When it comes to changing a website, things are never straightforward and each migration presents its own set of unique challenges.
Changing sites has the potential to be disruptive, losing traffic and rankings overnight. You should expect these things to happen, plan for the worst and mitigate risk by thoroughly communicating with the development team, CEOs and the SEO migration team at every step of the way.
There are many reasons to migrate your site:
- Adding https to your site
- Raise page load speed, another Google ranking factor
- Improve user experience
- Update design
Having SEO at the forefront of the site design stage is paramount for ensuring changes are made with organic traffic in mind to keep your visitors and Google happy.
SEOs need to know well in advance of any migration project to spend time influencing site structure, top performing pages and getting existing optimised Title Tags, Meta Data and H1s moved over. This can help to lessen the shock once the switch is flipped and the site goes live.
Top Questions To Ask Before Going Ahead
1. Are you changing content?
Changing your content can be a double-edged sword. If you have had duplicate content issues then this could go a long way towards ensuring that you don’t risk a penalty from Google for it. However, you can’t escape a penalty which you have already got, so this is not the process you need if that is the case.
Changing content means that you could lose the keywords you currently rank for on that page. This loss can be mitigated by an SEO ensuring that the best pages you have currently are either moved over or matched to a similar page with relevant content.
Find your top-linking pages from Moz and prioritise getting content published on pages to match up when redirect mapping.
Redirects can help, but must be applied carefully. Only apply use redirects, and never 302 – this tells Google that this redirect is temporary, and Google reacts by not sending the power from the previous page to the live page.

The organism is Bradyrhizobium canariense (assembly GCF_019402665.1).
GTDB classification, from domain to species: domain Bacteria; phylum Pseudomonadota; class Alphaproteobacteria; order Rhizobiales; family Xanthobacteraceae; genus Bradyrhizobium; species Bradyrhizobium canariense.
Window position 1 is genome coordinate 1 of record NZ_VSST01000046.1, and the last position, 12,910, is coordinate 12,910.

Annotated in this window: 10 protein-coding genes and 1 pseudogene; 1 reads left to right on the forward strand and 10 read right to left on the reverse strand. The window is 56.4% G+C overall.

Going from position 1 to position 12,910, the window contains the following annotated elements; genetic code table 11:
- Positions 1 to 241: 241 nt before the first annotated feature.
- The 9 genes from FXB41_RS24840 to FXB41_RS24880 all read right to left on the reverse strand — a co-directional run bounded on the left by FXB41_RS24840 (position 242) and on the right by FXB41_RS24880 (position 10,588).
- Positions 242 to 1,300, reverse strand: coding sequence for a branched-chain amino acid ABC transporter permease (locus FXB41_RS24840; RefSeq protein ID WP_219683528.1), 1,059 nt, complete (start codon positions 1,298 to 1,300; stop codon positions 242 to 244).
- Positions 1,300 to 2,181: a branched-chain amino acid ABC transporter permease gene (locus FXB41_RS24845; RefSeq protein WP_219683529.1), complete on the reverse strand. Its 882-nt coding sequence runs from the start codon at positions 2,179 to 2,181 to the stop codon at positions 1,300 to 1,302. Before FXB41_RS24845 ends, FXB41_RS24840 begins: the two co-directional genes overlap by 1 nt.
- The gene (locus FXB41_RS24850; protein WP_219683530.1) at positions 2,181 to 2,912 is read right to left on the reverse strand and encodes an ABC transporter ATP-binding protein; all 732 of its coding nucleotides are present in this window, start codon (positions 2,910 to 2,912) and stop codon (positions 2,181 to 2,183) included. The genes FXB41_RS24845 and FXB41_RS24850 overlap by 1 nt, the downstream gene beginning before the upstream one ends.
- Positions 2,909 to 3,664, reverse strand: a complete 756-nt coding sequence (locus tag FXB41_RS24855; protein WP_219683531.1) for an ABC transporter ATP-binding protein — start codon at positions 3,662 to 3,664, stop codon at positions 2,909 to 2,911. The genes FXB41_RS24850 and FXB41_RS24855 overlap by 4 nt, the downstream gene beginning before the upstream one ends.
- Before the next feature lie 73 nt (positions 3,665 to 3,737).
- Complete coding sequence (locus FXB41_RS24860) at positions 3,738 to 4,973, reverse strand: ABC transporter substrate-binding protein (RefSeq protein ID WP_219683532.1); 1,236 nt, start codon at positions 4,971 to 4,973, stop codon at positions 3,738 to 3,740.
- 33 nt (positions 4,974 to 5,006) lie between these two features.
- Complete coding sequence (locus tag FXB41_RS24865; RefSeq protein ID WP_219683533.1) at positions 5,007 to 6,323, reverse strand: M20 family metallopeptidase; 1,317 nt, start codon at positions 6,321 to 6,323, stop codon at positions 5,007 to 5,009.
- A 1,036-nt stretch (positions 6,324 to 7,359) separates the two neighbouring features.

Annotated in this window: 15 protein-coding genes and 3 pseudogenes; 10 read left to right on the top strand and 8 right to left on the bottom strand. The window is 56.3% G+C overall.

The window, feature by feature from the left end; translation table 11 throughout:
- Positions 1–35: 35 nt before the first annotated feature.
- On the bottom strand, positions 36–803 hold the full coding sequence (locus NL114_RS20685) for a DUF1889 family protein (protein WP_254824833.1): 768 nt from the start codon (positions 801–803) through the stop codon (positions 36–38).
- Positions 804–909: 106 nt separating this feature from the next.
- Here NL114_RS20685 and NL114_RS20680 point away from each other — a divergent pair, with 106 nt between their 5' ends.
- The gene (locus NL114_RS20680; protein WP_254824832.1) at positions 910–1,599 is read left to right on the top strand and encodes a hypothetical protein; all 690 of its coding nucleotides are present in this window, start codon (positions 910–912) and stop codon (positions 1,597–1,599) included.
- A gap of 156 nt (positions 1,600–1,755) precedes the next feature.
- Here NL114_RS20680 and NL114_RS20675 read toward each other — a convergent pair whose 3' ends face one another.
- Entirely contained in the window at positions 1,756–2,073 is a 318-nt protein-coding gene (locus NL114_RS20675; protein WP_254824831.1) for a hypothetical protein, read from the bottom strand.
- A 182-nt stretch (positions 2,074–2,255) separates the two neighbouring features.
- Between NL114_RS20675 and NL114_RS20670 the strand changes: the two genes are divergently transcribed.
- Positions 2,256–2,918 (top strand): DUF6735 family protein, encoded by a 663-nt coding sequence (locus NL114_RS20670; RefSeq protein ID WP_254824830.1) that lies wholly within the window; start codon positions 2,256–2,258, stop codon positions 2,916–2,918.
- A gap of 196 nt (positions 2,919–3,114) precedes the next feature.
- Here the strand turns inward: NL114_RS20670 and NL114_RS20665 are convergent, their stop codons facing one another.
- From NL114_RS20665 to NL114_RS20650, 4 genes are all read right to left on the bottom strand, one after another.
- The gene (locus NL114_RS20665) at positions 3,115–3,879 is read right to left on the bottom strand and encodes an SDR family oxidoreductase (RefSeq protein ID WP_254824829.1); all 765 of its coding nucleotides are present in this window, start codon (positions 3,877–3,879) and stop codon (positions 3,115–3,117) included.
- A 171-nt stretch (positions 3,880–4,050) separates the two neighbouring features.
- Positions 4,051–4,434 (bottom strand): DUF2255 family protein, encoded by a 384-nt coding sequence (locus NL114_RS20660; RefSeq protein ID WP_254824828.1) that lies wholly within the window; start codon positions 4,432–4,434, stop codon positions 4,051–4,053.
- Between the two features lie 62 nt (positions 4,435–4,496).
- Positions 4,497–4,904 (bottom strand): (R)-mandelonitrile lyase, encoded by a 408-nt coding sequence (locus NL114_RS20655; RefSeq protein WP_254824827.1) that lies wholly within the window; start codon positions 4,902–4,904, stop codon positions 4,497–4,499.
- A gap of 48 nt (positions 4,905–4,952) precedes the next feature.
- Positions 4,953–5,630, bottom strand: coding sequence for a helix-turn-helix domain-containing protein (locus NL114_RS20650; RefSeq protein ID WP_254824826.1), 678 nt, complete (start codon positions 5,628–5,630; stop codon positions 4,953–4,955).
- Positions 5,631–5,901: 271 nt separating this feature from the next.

2. Keeping Current Taxonomy or Changing Structure?
If you have structural changes then it makes the redirect mapping more difficult. However, it may be beneficial to apply a more logical structure to the site both for User Experience (UX) and so that Googlebot has no trouble with crawling the site.
To work around a new URL structure, you should aim to map all redirects to the most relevant new URL. Don’t get sucked into the idea that you should be reinventing the wheel- Googlebot better understands consistency and clear directions. Consider using similar category names or rules to keep the 301 redirects towards the most relevant.
3. How will Google Know What’s Going On?
Your SEO is going to tell them.
Once you’ve mapped the URLs you will need to upload them to the root, test that they work and upload a sitemap. Upload both an old and new sitemap and refer to them both on a new Robots.txt file. This will tell any crawler in the neighbourhood that you have these URLs pointing at these URLs.
This is far from all you need to know about site migrations. Site migrations will affect your SEO and is not a thing to be undertaken lightly. If it is done carefully, with SEO at the forefront of your mind from the beginning, the disruption will be minimal and your traffic and rankings will recover, possibly getting better than before, leaving you with a new site which performs well.
If your business needs a new site and you want to keep your traffic, contact us for further information.
- 3 Questions to Ask Before a Site Migration - August 17, 2017
- RankBrain and Search Optimisation: Is It Possible? - May 10, 2017